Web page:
Bodenhamer to lead Tigers

Wednesday, July 9, 2014
New Marshall County High School boys basketball coach Arnett Bodenhamer addresses his team for the first time on Monday morning at Dottie Kelso Gymnasium. Tribune photo by Louis G. Scheuchenzuber

After head coach Adrian Wilson departed for Summit earlier this summer, Marshall County High School found a new man to lead the Tiger basketball program when they recently hired veteran coach Arnett Bodenhamer.

Having been in the coaching business the last 14 years, Arnett is very familiar with MCHS' tradition of athletic success and believes the basketball program has the potential to reach lofty heights.


"I applied for the job because it's Marshall County. This town has a lot of tradition and a lot of talent. It's produced a lot of great athletes over the years, some of whom have played professionally. When you walk into the gym, you see all of that tradition. I always kept up with Marshall County wherever I was," said Bodenhamer. "I was attracted to the smaller community because it's close knit and I've always done well in places like this. Athletics is important here and I'm excited to be here. There's a sense of school pride here and we hope to pack the gym on Tuesday and Friday nights."

Despite playing in one of the toughest Districts in Class AA and having just one senior on their roster, the Tigers notched several impressive victories last season and finished with a respectable 16-10 record. Unfortunately, that regular season success did not carry over into the postseason, as Marshall County was knocked out of the playoffs in the first round of the District 12-AA tournament for the second straight year when they lost 92-86 to sixth seeded Page in double overtime.

No backing down

Although Marshall County competes in a challenging District that has seen four teams reach the Class AA State Tournament over the last five years, Bodenhamer readily accepts the challenge and doesn't want his team to back down from anybody.

"You're always excited about new challenges. I've coached in tough Districts before so I'm used to it. The fact that other teams from the District have advanced to the State Tournament is a good thing," said Bodenhamer. "There's talent here year in and year out. The team is young right now but athletic. Coach (David) Lovell does a great job developing players at the middle school here. We've got to get these kids confidence back and believing that they can do some big things."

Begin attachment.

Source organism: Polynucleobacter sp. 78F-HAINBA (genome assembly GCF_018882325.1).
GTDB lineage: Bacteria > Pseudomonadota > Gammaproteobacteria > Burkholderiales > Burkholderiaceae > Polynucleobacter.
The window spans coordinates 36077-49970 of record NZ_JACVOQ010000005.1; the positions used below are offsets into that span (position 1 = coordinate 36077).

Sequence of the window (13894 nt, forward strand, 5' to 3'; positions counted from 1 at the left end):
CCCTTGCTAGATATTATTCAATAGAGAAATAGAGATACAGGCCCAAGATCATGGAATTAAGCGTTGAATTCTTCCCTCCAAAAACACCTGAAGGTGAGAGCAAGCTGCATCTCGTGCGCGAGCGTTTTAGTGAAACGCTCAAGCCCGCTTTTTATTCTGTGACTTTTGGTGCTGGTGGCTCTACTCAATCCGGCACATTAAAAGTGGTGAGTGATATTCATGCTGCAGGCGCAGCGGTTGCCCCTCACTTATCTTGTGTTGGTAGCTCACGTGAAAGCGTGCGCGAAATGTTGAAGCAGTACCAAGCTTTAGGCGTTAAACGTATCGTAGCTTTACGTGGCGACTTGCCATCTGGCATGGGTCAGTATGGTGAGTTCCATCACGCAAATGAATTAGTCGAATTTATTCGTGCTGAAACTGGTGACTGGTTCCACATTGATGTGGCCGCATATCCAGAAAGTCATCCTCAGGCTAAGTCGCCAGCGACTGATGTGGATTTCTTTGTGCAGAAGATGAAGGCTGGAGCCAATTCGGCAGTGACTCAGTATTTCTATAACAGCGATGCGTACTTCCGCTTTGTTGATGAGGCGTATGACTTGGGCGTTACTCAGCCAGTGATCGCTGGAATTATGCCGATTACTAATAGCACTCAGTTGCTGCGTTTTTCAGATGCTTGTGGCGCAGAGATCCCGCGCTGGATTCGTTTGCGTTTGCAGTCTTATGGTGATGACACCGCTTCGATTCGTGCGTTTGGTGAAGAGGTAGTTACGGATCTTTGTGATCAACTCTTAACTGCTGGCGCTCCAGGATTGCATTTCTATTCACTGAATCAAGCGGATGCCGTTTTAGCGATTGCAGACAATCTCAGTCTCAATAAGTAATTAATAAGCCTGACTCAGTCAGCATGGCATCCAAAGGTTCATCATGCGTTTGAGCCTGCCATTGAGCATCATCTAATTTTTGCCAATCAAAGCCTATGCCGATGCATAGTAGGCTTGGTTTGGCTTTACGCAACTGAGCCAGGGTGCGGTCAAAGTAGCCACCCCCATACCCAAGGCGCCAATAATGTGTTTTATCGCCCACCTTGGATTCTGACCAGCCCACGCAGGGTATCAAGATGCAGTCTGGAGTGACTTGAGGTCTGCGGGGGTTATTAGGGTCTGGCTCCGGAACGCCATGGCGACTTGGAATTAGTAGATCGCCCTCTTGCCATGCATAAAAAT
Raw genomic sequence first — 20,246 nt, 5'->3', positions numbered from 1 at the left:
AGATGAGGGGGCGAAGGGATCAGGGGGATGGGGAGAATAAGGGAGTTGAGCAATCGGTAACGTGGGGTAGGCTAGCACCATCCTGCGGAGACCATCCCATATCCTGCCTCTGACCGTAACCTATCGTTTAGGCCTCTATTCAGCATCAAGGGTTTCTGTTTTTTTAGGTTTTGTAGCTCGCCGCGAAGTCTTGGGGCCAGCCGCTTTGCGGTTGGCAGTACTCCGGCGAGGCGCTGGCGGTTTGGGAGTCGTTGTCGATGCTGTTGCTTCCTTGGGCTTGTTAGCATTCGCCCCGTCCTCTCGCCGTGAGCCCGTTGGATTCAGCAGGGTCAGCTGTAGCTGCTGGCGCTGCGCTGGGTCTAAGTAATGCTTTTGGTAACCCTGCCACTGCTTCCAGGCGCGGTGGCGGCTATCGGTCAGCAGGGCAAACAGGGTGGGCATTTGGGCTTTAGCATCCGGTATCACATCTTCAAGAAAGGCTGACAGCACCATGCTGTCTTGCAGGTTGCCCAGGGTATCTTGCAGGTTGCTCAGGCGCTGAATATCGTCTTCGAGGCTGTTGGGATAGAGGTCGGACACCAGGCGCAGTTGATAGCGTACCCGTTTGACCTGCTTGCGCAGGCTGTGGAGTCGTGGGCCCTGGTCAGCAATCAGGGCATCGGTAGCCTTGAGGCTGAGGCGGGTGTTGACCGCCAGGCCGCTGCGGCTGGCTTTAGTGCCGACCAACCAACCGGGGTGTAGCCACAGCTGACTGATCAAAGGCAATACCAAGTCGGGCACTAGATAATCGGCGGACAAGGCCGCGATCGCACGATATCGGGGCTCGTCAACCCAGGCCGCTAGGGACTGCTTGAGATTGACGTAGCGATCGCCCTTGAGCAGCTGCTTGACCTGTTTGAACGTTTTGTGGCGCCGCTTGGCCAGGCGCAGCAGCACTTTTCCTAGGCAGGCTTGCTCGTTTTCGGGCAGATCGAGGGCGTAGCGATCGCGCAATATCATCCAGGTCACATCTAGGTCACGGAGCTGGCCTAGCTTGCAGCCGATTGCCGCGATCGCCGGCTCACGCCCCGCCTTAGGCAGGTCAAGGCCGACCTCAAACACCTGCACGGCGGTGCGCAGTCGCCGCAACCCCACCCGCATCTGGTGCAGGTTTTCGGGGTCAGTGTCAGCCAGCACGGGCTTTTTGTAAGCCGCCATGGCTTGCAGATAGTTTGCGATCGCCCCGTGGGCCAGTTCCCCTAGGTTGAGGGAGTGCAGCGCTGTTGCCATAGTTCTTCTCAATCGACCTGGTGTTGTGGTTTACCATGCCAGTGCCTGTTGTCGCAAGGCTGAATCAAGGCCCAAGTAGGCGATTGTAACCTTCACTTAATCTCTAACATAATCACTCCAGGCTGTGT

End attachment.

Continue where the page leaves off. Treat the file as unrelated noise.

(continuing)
A 1991 graduate of McGavock High School, Bodenhamer attended Aquinas College his freshman year where he started on the school's baseball team. Bodenhamer then transferred to Tennessee State University and played on the Tigers football team from 1992-94.

After graduating from TSU with a Education degree in 1997, Bodenhamer pursued a Masters Degree in Administration Supervision at the school, which he completed in 2000.

Bodenhamer began his coaching career at Hunters Lane where he served as an assistant basketball and football coach from 2000-03. He then spent the next two years as the head basketball coach at Maplewood before taking the head coaching job at Covington and working there for three seasons.

Coaching jobs

After spending the 2008-09 school year at McGavock as an assistant coach in football and basketball, Bodenhamer took the head coaching job at Liberty Tech Magnet and led the Crusaders to a 21-8 record and a second place finish in the 2010 Class AA State Tournament.

Bodenhamer, however, did not set up shop at Liberty Tech Magnet and moved to Independence where he once again served as an assistant coach on the basketball and football staffs during the 2010-11 school year.

He then worked at Oakland in the same capacity the next year before taking the girls head coaching job at Columbia Central. During the 2012-13 season, Bodenhamer led the Lady Lions to a stellar 27-4 record and helped them capture both the District 8-AAA regular season and tournament titles.

Reason for moves

Bodenhamer then spent last season as the boys head coach at Stewarts Creek before accepting the job at Marshall County.

"I haven't been moving from school to school because of talent hopping," said Bodenhamer. "All of my moves have come in order to benefit my family. I have two kids and a beautiful wife and all three of those people mean the world to me."

Hopefully, Bodenhamer will enjoy coaching at MCHS and experience extended success with the Tigers.